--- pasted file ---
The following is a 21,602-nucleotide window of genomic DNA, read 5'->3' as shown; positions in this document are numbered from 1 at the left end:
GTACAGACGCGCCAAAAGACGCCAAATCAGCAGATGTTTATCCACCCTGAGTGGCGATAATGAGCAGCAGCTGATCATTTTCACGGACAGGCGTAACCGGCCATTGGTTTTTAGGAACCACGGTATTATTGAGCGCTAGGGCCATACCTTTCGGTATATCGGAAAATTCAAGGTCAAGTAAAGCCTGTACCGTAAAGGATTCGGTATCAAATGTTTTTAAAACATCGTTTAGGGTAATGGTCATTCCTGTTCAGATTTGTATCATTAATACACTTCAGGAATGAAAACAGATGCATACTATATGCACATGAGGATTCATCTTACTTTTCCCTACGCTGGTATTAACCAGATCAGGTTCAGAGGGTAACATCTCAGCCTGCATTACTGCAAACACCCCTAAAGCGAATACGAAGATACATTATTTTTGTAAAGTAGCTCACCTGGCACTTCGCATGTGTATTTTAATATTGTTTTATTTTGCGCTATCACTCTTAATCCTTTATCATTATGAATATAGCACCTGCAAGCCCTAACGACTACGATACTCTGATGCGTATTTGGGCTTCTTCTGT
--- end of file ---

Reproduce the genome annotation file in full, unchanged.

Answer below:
The following is a 21,602-nucleotide window of genomic DNA, read 5'->3' as shown; positions in this document are numbered from 1 at the left end:
GTACAGACGCGCCAAAAGACGCCAAATCAGCAGATGTTTATCCACCCTGAGTGGCGATAATGAGCAGCAGCTGATCATTTTCACGGACAGGCGTAACCGGCCATTGGTTTTTAGGAACCACGGTATTATTGAGCGCTAGGGCCATACCTTTCGGTATATCGGAAAATTCAAGGTCAAGTAAAGCCTGTACCGTAAAGGATTCGGTATCAAATGTTTTTAAAACATCGTTTAGGGTAATGGTCATTCCTGTTCAGATTTGTATCATTAATACACTTCAGGAATGAAAACAGATGCATACTATATGCACATGAGGATTCATCTTACTTTTCCCTACGCTGGTATTAACCAGATCAGGTTCAGAGGGTAACATCTCAGCCTGCATTACTGCAAACACCCCTAAAGCGAATACGAAGATACATTATTTTTGTAAAGTAGCTCACCTGGCACTTCGCATGTGTATTTTAATATTGTTTTATTTTGCGCTATCACTCTTAATCCTTTATCATTATGAATATAGCACCTGCAAGCCCTAACGACTACGATACTCTGATGCGTATTTGGGCTTCTTCTGT